Gray Death is an opioid cocktail that’s so powerful that it deserves its own spot on the list of deadliest drugs. It’s a combination of different drugs most of which do not belong inside the human body. It’s unknown what ingredients make up a definitive hit of gray death because each seized batched is different. However, most have a dangerous synthetic opioid compound called U-47700 that was synthesized in the 70s and never tested on humans.

Other opioids are also added to the mix, like heroin, fentanyl, and carfentanil. Together, they make a deadly combination. In fact, a combination of U-47700 and fentanyl may have led to the death of pop singer Prince.

What Makes it Deadly?

Gray Death is among the deadliest drugs because of its raw potency. On its own, fentanyl is 100 times more potent than morphine. Carfentanil is used as an elephant tranquilizer and can be 100,000 times more powerful than morphine. But mixed in a cocktail of other drugs, it can be deadly to even hardened opioid users. In fact, it can even kill on contact. The drugs in Gray Death can be absorbed through the skin. Since a lethal dose of Gray Death is smaller than the tip of your pinky finger, you can overdose after having just touched a small amount.

#2 – Opioids

No list of the deadliest drugs is complete without the class of drug that’s driving the overdose numbers to record levels. Opioids cover a wide range of drugs including prescription pain medication like OxyContin, street drugs like heroin, and illegally produced synthetic drugs like fentanyl. Sometimes people start with a simple prescription after surgery or broken bones. If they have a high propensity for addiction, they develop dependence. After pills become too difficult or expensive to acquire, they turn to heroin to placate their addiction. Hydrocodone, methadone, morphine, fentanyl, oxycodone, and heroin are the leading killers of opioid users.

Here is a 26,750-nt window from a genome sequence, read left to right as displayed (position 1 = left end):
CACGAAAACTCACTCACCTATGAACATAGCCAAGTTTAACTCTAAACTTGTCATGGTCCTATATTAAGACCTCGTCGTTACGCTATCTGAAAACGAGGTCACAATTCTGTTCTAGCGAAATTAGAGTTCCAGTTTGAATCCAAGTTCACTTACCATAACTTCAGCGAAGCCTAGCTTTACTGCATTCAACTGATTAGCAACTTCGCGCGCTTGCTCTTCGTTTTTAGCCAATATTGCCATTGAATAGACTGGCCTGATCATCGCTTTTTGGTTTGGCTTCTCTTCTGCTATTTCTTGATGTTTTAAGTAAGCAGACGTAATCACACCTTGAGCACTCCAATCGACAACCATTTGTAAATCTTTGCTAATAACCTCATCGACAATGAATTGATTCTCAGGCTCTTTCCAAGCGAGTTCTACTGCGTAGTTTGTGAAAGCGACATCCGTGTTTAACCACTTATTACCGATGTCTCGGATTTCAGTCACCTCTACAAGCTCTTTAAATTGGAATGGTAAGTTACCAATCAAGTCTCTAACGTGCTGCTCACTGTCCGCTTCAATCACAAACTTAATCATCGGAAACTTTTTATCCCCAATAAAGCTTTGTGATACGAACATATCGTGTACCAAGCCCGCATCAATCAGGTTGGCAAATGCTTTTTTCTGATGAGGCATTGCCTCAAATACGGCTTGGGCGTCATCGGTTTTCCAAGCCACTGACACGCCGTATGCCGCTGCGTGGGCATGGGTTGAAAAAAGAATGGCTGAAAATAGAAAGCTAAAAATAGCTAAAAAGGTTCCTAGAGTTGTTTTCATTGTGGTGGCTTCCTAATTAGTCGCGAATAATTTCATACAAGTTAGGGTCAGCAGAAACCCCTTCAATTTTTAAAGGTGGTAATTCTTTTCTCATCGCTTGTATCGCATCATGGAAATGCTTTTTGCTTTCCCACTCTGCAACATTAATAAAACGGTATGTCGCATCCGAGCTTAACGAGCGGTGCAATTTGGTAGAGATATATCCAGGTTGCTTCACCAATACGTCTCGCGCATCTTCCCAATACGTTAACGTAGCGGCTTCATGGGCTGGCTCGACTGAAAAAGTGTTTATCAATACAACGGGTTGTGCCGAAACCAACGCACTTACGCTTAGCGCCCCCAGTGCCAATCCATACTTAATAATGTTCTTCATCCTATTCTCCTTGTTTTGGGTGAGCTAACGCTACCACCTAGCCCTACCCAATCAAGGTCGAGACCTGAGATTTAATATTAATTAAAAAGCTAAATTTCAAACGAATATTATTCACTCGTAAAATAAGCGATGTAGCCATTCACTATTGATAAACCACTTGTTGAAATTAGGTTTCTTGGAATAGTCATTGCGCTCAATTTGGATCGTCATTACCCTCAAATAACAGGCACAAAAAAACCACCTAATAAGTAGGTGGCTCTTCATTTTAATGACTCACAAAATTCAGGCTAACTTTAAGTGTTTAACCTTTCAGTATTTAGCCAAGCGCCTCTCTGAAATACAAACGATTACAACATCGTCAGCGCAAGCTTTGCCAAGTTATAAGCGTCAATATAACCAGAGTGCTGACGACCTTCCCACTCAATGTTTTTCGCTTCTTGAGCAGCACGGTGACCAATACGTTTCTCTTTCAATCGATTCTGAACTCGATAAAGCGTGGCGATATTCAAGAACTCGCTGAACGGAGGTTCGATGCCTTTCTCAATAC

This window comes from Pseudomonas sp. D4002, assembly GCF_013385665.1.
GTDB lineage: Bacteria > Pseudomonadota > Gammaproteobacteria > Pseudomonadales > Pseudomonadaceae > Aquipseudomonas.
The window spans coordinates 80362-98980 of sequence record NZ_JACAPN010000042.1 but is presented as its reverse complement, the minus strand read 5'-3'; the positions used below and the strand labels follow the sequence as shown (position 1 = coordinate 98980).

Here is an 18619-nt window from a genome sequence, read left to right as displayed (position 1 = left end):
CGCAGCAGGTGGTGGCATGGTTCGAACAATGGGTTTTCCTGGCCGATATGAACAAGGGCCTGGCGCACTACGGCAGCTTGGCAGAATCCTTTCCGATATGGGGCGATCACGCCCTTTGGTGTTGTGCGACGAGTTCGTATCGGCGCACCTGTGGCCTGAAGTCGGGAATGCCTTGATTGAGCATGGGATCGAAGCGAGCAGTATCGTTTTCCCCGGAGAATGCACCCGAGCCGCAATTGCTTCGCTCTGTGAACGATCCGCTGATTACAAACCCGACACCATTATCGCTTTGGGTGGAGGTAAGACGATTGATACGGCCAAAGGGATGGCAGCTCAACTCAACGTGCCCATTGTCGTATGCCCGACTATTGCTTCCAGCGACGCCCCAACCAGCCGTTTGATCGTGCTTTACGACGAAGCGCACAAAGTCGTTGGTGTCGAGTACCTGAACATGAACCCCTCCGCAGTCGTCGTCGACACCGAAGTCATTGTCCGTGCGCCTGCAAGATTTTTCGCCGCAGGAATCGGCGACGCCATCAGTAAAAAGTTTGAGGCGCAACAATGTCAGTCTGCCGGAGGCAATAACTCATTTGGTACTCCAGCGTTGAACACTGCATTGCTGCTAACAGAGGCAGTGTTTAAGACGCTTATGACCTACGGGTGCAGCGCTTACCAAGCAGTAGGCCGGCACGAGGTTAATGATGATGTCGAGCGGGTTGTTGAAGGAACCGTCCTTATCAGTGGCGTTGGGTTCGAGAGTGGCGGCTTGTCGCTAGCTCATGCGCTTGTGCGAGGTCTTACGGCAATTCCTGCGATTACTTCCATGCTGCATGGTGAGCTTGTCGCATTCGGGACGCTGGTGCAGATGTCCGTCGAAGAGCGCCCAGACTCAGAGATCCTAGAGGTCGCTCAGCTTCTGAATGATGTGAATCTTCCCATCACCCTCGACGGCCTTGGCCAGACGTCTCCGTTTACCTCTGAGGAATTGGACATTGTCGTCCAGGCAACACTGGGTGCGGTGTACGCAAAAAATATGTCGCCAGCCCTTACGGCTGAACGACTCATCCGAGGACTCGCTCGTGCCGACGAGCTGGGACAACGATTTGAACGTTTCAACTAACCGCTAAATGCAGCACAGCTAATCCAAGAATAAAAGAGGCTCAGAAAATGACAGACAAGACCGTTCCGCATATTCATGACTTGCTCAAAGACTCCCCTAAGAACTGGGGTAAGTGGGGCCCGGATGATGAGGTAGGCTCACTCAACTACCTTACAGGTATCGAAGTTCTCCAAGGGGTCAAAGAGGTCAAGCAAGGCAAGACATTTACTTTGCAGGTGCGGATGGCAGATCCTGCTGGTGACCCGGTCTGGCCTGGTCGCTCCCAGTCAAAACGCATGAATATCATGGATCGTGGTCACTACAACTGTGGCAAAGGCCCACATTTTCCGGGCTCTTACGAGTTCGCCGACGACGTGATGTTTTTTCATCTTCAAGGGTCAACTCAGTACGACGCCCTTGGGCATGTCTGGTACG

What Makes it Deadly?

The numbers speak for themselves. According to the Centers for Disease Control and Prevention (CDC), 33,000 people died in 2015 because of opioid overdose. Heroin caused approximately 13,000 of those deaths. And, it was reported that the majority of heroin users started by abusing prescription opioids. Heroin and other opioids are extraordinarily addictive, and as you develop a dependence, you begin to need more to achieve the same high. Overdose can occur when encountering an unusually pure hit of heroin, relapsing after a period of sobriety, or after taking a more powerful opioid like fentanyl.

#1 – Alcohol

It’s no question why alcohol makes the top of the list of deadliest drugs. Approximately six people in the U.S. die because of alcohol poisoning every day, which adds up to nearly 2,200 deaths each year. When you count drunken driving with alcohol’s death toll, the number inflates to over 10,000 annual deaths. Alcohol poisoning can cause confusion, vomiting, seizures, slow and irregular breathing, hypothermia, and unconsciousness. Chronic excessive drinking can cause damage to the heart, liver, pancreas, and stomach. It can also make you more likely to develop cancer in the mouth, throat, and esophagus.

What Makes it Deadly?